Tucson Shooting Survivor Yells "Shame on You" at Senators as They Sink Manchin-Toomey

Weigel
Reporting on Politics and Policy.
April 17 2013 4:52 PM

Tucson Shooting Survivor Yells "Shame on You" at Senators as They Sink Manchin-Toomey

When the vote came down—54-46, not enough to replace the gun bill with the Manchin-Toomey compromise—an impromptu family of gun control activists was watching from the gallery. The activists looked glum but not surprised; they'd gone into the room aware that the votes weren't there. But before she left, a survivor of the 2011 Tucson killing spree named Patricia Maisch stood up and broke the rules of the Senate.

David Weigel David Weigel

David Weigel is a reporter for Bloomberg Politics

"Shame on you!" yelled Maisch.

Typically, when someone yells from the gallery, security hustles to bounce the heckler out of the room. Maisch wasn't elbowed out very quickly. Two years ago, she was one of the people who effectively shut down Jared Loughner's rampage. She saw him coming, she lay on the ground, and when Loughner fumbled his reload and was tackled, Maisch snatched away his extra magazine. And no one really ushered her out of the Hill today as she told reporters why she yelled.

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"I could not stay still," she said, standing in a scrum of reporters. "They should be ashamed of themselves ... if it had been a yes vote, I wouldn't have said anything. It was spontaneous—but I was prepared to do that."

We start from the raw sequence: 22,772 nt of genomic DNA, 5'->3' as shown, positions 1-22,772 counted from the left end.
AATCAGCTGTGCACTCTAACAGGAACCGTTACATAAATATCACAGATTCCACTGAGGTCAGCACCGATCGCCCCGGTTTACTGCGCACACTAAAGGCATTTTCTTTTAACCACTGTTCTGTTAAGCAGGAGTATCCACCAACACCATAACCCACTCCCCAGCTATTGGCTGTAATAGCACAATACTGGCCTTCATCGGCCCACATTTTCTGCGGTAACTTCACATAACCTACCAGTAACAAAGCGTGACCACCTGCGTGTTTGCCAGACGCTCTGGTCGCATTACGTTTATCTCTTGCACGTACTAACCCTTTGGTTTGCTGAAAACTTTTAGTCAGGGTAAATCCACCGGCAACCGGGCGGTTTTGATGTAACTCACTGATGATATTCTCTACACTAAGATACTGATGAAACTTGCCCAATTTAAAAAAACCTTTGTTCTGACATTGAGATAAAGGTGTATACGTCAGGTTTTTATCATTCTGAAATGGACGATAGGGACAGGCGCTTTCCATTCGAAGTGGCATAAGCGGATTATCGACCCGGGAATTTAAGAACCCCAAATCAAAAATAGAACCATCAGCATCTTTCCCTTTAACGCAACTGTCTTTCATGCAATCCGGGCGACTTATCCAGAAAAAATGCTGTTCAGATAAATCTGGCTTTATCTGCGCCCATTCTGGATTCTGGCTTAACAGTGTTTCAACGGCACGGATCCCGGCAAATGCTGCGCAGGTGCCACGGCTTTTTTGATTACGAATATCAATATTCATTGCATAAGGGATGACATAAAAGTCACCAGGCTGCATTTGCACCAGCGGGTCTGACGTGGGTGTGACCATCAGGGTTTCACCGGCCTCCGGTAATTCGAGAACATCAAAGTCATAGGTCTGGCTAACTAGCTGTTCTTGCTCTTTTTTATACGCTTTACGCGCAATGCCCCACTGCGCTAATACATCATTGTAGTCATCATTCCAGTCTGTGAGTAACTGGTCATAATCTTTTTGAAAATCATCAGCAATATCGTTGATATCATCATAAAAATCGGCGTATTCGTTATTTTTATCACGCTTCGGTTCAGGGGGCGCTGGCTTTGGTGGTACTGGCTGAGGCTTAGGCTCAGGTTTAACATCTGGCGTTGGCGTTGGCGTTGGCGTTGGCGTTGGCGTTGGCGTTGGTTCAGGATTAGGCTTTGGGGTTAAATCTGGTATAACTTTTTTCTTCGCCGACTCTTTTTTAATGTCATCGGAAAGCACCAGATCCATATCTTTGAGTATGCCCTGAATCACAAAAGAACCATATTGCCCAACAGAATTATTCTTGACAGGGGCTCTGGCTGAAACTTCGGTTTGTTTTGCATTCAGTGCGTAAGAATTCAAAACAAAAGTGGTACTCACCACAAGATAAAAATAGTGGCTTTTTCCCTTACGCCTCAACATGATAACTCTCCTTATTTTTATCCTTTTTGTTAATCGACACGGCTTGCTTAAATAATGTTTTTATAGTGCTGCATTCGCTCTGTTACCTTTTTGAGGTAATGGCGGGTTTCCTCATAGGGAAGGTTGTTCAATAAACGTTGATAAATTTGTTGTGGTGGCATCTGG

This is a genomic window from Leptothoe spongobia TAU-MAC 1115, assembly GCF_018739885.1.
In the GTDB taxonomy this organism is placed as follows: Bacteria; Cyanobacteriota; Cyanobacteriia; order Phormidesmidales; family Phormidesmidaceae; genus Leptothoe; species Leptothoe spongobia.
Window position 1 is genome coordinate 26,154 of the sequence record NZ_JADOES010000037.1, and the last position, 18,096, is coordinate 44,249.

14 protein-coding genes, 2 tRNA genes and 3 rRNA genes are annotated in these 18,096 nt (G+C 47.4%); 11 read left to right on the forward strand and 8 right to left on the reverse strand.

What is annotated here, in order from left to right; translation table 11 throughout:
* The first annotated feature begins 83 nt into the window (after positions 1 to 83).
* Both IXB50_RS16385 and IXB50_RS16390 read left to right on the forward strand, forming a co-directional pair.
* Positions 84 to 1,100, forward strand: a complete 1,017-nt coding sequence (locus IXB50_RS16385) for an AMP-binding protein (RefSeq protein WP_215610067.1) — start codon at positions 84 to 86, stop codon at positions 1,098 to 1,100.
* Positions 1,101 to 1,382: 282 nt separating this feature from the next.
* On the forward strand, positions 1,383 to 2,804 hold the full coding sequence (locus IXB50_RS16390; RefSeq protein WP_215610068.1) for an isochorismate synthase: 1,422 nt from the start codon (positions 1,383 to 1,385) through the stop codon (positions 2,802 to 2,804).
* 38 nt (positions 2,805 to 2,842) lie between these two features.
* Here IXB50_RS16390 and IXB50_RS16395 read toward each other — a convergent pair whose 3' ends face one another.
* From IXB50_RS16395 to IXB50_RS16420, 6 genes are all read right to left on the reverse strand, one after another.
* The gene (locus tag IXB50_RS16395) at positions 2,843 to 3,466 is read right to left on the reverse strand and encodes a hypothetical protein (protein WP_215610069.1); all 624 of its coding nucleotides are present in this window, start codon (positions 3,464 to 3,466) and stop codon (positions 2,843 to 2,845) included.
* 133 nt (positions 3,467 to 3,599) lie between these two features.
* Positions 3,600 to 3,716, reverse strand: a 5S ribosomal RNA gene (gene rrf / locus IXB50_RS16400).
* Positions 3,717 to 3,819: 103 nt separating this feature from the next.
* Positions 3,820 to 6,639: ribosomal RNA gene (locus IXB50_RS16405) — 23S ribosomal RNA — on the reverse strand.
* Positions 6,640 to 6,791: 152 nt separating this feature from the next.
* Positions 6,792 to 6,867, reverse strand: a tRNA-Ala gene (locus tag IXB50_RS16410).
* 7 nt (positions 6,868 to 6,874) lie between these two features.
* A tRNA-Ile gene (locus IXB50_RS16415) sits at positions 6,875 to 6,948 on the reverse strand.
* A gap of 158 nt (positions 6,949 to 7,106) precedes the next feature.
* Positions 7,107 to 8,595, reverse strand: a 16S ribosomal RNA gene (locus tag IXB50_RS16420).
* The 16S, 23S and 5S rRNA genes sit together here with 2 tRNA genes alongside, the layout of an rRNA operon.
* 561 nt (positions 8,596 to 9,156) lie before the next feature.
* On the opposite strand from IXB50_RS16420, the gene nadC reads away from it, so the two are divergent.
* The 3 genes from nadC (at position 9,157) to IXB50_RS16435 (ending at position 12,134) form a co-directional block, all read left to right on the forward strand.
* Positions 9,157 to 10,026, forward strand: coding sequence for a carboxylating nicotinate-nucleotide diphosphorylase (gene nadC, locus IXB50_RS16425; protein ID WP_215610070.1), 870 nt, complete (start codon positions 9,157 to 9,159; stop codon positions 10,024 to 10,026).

She gave her info and story a few times before one of the other activists started to usher her out. One reporter asked her what she thought of Sen. Jeff Flake's no vote on the amendment. "Sen. Flake?" she said. "I'm embarrassed. He's a flaky flake."

Maisch kept walking out. Erica Lafferty, whose mother was the principal of Sandy Hook, stood comforting a family member of another victim and told reporters she was optimistic. About getting a bill next time. Not about today.

"I've been roaming the halls of the Senate all week," she said. Senators who told her they'd vote no "would say, 'It wouldn't have stopped 'Sandy Hook.' I'm more aware than anyone in this entire world that background checks won't bring my mom back. But background checks might make sure that another 27-year-old doesn't have to get married" without her mother.

David Weigel is a reporter for Bloomberg Politics

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